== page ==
I must admit that when I added “Beef” to my Netflix “to watch” list, I genuinely thought I was saving a cooking show that would explore the complexities of the meat industry. I quickly realized the show delved into a deeper kind of “Beef,” the kind that catapults you into an endless pursuit of revenge.
“Beef” recently aired on the streaming platform and was met with positive reviews that secured its position in Netflix’s top 10 for days. The dark comedy explores the beef between struggling contractor Danny Cho (Steven Yeun) and successful self-entrepreneur Amy Lau (Ali Wong) — two strangers whose lives are quickly intertwined after a road rage altercation.
The wrath between both characters is all-encompassing. Viewers are invited to witness how their feud escalates from a common altercation at a parking lot to a life-threatening chase. Both characters waste no time putting their lives on the line to achieve retribution.
But what makes the show so good is its in-depth study of the complexity of anger and the results of outwardly expressing our feelings within our current cultural landscape. “Beef” is a dramatized example of how repressed feelings can manifest themselves.
In 2023, it’s fair to say people are angry. We constantly see it on the news. A dramatic road rage incident, a customer being rude to a restaurant worker or an arbitrary outburst at a supermarket, all evidence that pent-up anger is everywhere. “Beef” takes these examples and uses them as inspiration to create a captivating storyline, capturing the anger-inducing reality we live in.
Each character is unhappy in their own way. Danny, is a hard-working contractor who is saving money to buy a house for his Korean parents — but continuously falls short as both his business and family are hanging by a thread. Amy, conversely, is outwardly successful but unsatisfied internally.
The characters meet precisely as they are approaching the brink of a total mental breakdown, which makes the short road rage much more explosive. Cue to 10 episodes of Amy and Danny on a revenge trip through the Los Angeles suburbs.
We have to deal with our emotions internally while appearing unaffected by the outward world, a heavy expectation to carry. While for some, therapy and balanced processing of emotions is enough to assuage boiling rage, for Amy and Danny, therapy looks like peeing on floors, vandalizing cars, sleeping with each other’s family members, unknowingly kidnapping daughters, crashing into each other and falling from a hill.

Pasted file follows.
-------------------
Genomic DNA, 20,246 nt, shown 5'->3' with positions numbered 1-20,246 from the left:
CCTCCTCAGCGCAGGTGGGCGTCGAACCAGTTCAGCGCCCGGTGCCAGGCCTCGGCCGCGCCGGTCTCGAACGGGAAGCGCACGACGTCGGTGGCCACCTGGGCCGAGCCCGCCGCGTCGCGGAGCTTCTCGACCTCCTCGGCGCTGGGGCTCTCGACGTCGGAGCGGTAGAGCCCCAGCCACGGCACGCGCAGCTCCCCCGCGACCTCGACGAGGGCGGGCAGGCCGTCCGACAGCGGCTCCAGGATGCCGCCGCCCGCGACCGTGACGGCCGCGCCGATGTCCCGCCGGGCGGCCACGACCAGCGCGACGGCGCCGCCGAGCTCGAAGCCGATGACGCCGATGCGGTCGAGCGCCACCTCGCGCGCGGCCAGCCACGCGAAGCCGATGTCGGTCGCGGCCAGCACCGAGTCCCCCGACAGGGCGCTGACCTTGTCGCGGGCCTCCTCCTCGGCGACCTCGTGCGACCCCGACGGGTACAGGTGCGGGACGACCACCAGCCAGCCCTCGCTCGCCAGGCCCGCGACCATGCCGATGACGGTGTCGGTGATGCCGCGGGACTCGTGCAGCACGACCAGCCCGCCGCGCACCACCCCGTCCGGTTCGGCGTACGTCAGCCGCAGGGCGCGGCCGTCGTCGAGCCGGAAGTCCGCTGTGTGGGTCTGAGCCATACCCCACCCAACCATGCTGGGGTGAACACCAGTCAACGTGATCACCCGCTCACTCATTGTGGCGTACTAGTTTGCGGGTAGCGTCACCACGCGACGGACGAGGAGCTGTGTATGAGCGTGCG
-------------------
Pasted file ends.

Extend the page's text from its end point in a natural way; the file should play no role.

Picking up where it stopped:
It may seem extreme, but some of those examples are not that far-fetched from what we do see. While it’s not the recommended response to anger, Amy and Danny’s reaction symbolizes the force of suppressed anger that, when ignored for too long and finally let out, can be volatile.
But “Beef” also alludes to the idea of finding purpose and consequent happiness through this plunge into anger. By allowing their individual rage to boil from subtle and controlled to violent and literally car-crashing, both Amy and Danny are able to do what many of us feel incapable of — brazenly expressing ourselves.
During the final episodes, both characters find themselves needing each other’s assistance after the car crash, and they finally appear somewhat at peace. After ingesting some questionable berries and diving into a psychedelic trip, both characters can finally lower their façades and express their frustration with life.
Throughout the series, we see Danny seeking ways to literally eat his troubles away — like stress eating several Burger King chicken sandwiches — and fill some of the emptiness he feels with his unfulfilling life. Amy masters the fake smile as she plows through several egocentric characters to achieve her professional goals and find meaning.
But in the final chapter, as Amy and Danny finally confront their feelings and express themselves, they both are happy — even though Amy will probably have to deal with a messy divorce and Danny will need to mend the broken relationship with his brother.
Both characters are finally happy because even though their outward existence might seem complicated, at least internally, there is some quiet at last.